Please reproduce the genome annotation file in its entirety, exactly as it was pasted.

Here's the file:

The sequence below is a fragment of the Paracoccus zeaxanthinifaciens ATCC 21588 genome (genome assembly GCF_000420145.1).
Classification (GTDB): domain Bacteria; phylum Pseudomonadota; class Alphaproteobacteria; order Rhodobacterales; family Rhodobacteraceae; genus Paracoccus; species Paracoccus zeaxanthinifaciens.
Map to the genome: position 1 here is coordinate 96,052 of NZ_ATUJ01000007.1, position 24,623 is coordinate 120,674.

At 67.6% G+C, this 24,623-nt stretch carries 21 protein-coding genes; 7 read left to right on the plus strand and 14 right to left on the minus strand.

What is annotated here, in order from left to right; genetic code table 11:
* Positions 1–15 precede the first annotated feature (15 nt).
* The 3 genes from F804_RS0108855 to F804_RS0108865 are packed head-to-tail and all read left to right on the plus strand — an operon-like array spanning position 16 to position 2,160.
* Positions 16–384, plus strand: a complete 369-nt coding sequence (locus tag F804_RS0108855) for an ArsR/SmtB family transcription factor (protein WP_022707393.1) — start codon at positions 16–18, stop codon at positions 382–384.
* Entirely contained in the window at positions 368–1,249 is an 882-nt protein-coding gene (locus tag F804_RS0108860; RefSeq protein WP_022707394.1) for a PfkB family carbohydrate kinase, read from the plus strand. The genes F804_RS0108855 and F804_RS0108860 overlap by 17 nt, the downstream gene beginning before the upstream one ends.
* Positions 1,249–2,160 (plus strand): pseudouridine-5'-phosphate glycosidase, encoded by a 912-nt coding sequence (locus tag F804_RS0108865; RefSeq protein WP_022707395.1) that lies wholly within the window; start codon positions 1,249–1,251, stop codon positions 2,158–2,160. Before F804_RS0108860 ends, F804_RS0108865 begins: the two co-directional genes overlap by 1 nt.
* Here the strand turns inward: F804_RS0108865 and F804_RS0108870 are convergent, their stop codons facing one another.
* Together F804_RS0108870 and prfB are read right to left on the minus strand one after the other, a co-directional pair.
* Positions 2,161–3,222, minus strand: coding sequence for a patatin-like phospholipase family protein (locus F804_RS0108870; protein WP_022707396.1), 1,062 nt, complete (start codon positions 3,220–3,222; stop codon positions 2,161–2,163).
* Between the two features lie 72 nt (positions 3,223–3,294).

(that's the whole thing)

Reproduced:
The sequence below is a fragment of the Paracoccus zeaxanthinifaciens ATCC 21588 genome (genome assembly GCF_000420145.1).
Classification (GTDB): domain Bacteria; phylum Pseudomonadota; class Alphaproteobacteria; order Rhodobacterales; family Rhodobacteraceae; genus Paracoccus; species Paracoccus zeaxanthinifaciens.
Map to the genome: position 1 here is coordinate 96,052 of NZ_ATUJ01000007.1, position 24,623 is coordinate 120,674.

At 67.6% G+C, this 24,623-nt stretch carries 21 protein-coding genes; 7 read left to right on the plus strand and 14 right to left on the minus strand.

What is annotated here, in order from left to right; genetic code table 11:
* Positions 1–15 precede the first annotated feature (15 nt).
* The 3 genes from F804_RS0108855 to F804_RS0108865 are packed head-to-tail and all read left to right on the plus strand — an operon-like array spanning position 16 to position 2,160.
* Positions 16–384, plus strand: a complete 369-nt coding sequence (locus tag F804_RS0108855) for an ArsR/SmtB family transcription factor (protein WP_022707393.1) — start codon at positions 16–18, stop codon at positions 382–384.
* Entirely contained in the window at positions 368–1,249 is an 882-nt protein-coding gene (locus tag F804_RS0108860; RefSeq protein WP_022707394.1) for a PfkB family carbohydrate kinase, read from the plus strand. The genes F804_RS0108855 and F804_RS0108860 overlap by 17 nt, the downstream gene beginning before the upstream one ends.
* Positions 1,249–2,160 (plus strand): pseudouridine-5'-phosphate glycosidase, encoded by a 912-nt coding sequence (locus tag F804_RS0108865; RefSeq protein WP_022707395.1) that lies wholly within the window; start codon positions 1,249–1,251, stop codon positions 2,158–2,160. Before F804_RS0108860 ends, F804_RS0108865 begins: the two co-directional genes overlap by 1 nt.
* Here the strand turns inward: F804_RS0108865 and F804_RS0108870 are convergent, their stop codons facing one another.
* Together F804_RS0108870 and prfB are read right to left on the minus strand one after the other, a co-directional pair.
* Positions 2,161–3,222, minus strand: coding sequence for a patatin-like phospholipase family protein (locus F804_RS0108870; protein WP_022707396.1), 1,062 nt, complete (start codon positions 3,220–3,222; stop codon positions 2,161–2,163).
* Between the two features lie 72 nt (positions 3,223–3,294).